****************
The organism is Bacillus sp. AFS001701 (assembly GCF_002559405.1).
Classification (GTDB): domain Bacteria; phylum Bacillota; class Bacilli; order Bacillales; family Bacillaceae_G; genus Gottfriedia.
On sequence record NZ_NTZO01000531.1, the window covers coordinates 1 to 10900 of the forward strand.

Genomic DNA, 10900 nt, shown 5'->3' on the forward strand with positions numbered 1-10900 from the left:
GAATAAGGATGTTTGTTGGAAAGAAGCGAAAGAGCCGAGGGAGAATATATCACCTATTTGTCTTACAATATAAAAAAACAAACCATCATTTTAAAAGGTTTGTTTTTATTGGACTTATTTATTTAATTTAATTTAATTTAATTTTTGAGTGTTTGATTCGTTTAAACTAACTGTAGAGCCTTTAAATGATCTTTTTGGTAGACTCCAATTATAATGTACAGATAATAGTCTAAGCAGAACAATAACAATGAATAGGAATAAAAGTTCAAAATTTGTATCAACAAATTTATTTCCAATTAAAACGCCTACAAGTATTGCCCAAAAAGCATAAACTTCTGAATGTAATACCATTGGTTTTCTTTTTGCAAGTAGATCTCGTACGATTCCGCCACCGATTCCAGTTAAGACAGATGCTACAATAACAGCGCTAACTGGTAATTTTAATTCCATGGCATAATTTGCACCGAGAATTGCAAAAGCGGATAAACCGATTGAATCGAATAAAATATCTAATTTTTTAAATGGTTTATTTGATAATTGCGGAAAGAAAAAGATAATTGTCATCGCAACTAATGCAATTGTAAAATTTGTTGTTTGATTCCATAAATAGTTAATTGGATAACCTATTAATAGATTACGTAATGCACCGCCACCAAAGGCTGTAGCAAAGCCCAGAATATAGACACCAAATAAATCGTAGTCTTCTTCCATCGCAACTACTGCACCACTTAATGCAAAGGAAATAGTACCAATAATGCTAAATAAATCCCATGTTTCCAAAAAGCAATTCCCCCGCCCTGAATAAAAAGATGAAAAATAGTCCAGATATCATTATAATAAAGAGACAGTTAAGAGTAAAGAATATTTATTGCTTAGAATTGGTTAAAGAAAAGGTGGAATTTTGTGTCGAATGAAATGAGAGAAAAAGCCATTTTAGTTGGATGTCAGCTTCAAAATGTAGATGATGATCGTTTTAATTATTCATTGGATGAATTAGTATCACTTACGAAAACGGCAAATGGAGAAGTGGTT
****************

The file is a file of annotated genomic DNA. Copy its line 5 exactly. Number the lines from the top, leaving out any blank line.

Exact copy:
GAATAAGGATGTTTGTTGGAAAGAAGCGAAAGAGCCGAGGGAGAATATATCACCTATTTGTCTTACAATATAAAAAAACAAACCATCATTTTAAAAGGTTTGTTTTTATTGGACTTATTTATTTAATTTAATTTAATTTAATTTTTGAGTGTTTGATTCGTTTAAACTAACTGTAGAGCCTTTAAATGATCTTTTTGGTAGACTCCAATTATAATGTACAGATAATAGTCTAAGCAGAACAATAACAATGAATAGGAATAAAAGTTCAAAATTTGTATCAACAAATTTATTTCCAATTAAAACGCCTACAAGTATTGCCCAAAAAGCATAAACTTCTGAATGTAATACCATTGGTTTTCTTTTTGCAAGTAGATCTCGTACGATTCCGCCACCGATTCCAGTTAAGACAGATGCTACAATAACAGCGCTAACTGGTAATTTTAATTCCATGGCATAATTTGCACCGAGAATTGCAAAAGCGGATAAACCGATTGAATCGAATAAAATATCTAATTTTTTAAATGGTTTATTTGATAATTGCGGAAAGAAAAAGATAATTGTCATCGCAACTAATGCAATTGTAAAATTTGTTGTTTGATTCCATAAATAGTTAATTGGATAACCTATTAATAGATTACGTAATGCACCGCCACCAAAGGCTGTAGCAAAGCCCAGAATATAGACACCAAATAAATCGTAGTCTTCTTCCATCGCAACTACTGCACCACTTAATGCAAAGGAAATAGTACCAATAATGCTAAATAAATCCCATGTTTCCAAAAAGCAATTCCCCCGCCCTGAATAAAAAGATGAAAAATAGTCCAGATATCATTATAATAAAGAGACAGTTAAGAGTAAAGAATATTTATTGCTTAGAATTGGTTAAAGAAAAGGTGGAATTTTGTGTCGAATGAAATGAGAGAAAAAGCCATTTTAGTTGGATGTCAGCTTCAAAATGTAGATGATGATCGTTTTAATTATTCATTGGATGAATTAGTATCACTTACGAAAACGGCAAATGGAGAAGTGGTT